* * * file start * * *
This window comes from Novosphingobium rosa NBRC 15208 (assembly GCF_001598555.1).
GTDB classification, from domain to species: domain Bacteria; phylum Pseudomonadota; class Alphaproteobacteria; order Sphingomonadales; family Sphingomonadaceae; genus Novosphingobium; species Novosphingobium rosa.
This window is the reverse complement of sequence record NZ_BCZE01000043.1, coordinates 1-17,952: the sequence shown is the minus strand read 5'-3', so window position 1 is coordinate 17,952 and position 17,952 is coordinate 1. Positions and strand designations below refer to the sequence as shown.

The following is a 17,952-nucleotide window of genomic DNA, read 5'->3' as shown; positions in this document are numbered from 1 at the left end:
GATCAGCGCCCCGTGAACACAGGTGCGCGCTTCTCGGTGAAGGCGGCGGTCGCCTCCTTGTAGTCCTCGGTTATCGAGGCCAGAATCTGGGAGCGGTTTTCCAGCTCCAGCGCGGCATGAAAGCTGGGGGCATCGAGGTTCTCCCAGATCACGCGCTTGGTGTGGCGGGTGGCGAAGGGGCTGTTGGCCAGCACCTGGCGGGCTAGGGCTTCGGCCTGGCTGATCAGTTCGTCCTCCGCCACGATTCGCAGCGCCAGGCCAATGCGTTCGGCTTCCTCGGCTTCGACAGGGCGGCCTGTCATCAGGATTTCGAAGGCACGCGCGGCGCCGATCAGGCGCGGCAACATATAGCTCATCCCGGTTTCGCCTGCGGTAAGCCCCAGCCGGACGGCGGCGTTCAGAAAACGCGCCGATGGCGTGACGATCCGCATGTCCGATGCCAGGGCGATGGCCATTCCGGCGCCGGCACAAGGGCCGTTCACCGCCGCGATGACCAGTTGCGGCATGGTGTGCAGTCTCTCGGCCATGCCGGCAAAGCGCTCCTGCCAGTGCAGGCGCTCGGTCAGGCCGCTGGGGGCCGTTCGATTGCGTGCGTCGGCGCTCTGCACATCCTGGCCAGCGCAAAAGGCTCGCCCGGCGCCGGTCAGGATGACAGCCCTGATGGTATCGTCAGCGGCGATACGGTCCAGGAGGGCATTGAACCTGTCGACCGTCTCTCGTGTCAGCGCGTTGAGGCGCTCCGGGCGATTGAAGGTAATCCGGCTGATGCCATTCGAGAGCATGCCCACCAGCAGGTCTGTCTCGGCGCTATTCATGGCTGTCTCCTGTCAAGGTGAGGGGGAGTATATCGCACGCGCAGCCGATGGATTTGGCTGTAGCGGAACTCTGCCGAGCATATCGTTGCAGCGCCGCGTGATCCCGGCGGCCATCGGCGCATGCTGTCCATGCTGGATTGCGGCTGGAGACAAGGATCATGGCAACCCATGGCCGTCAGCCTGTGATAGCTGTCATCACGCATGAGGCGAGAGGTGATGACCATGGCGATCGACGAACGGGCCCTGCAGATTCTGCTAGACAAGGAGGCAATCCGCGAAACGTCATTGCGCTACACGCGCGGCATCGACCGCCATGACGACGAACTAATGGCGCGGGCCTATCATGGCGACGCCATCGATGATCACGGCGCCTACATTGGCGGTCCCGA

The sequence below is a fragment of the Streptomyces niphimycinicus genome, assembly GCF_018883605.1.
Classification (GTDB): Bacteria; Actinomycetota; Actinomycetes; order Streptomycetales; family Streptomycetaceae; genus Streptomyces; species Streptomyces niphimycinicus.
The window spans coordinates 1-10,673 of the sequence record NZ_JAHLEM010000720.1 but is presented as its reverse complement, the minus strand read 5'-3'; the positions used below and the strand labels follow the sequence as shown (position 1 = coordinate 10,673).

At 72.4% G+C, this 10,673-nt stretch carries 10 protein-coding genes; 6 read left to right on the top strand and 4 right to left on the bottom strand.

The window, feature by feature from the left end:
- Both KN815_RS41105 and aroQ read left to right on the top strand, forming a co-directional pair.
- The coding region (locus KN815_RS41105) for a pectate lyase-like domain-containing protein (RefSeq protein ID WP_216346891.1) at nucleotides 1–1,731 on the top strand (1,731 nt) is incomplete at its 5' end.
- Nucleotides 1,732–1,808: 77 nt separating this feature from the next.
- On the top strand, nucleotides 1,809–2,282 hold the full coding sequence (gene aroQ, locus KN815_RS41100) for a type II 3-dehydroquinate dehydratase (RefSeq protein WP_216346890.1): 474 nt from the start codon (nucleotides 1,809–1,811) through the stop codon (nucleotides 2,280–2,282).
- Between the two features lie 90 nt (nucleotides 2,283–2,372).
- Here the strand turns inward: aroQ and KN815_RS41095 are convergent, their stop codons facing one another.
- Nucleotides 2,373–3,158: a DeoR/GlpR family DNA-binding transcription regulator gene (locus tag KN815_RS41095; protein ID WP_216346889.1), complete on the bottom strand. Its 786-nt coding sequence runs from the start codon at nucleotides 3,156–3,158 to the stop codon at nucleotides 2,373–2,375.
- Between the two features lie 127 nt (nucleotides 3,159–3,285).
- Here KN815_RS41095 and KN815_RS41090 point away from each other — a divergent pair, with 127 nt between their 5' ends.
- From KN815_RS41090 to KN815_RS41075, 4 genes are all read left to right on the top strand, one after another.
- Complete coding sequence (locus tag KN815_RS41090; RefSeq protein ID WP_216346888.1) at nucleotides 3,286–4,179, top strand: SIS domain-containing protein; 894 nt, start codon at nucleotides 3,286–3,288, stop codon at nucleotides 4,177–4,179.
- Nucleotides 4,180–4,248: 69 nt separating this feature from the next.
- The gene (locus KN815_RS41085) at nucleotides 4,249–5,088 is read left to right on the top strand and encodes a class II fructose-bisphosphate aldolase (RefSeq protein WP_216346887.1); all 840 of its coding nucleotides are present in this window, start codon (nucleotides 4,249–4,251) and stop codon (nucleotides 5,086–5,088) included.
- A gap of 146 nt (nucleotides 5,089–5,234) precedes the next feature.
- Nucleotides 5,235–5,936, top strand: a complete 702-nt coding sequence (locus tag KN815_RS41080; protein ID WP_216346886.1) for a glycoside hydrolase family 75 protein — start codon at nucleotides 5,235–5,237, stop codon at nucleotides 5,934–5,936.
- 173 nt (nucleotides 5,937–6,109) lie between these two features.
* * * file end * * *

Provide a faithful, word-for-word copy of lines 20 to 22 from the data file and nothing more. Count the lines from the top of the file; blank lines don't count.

- From KN815_RS41090 to KN815_RS41075, 4 genes are all read left to right on the top strand, one after another.
- Complete coding sequence (locus tag KN815_RS41090; RefSeq protein ID WP_216346888.1) at nucleotides 3,286–4,179, top strand: SIS domain-containing protein; 894 nt, start codon at nucleotides 3,286–3,288, stop codon at nucleotides 4,177–4,179.
- Nucleotides 4,180–4,248: 69 nt separating this feature from the next.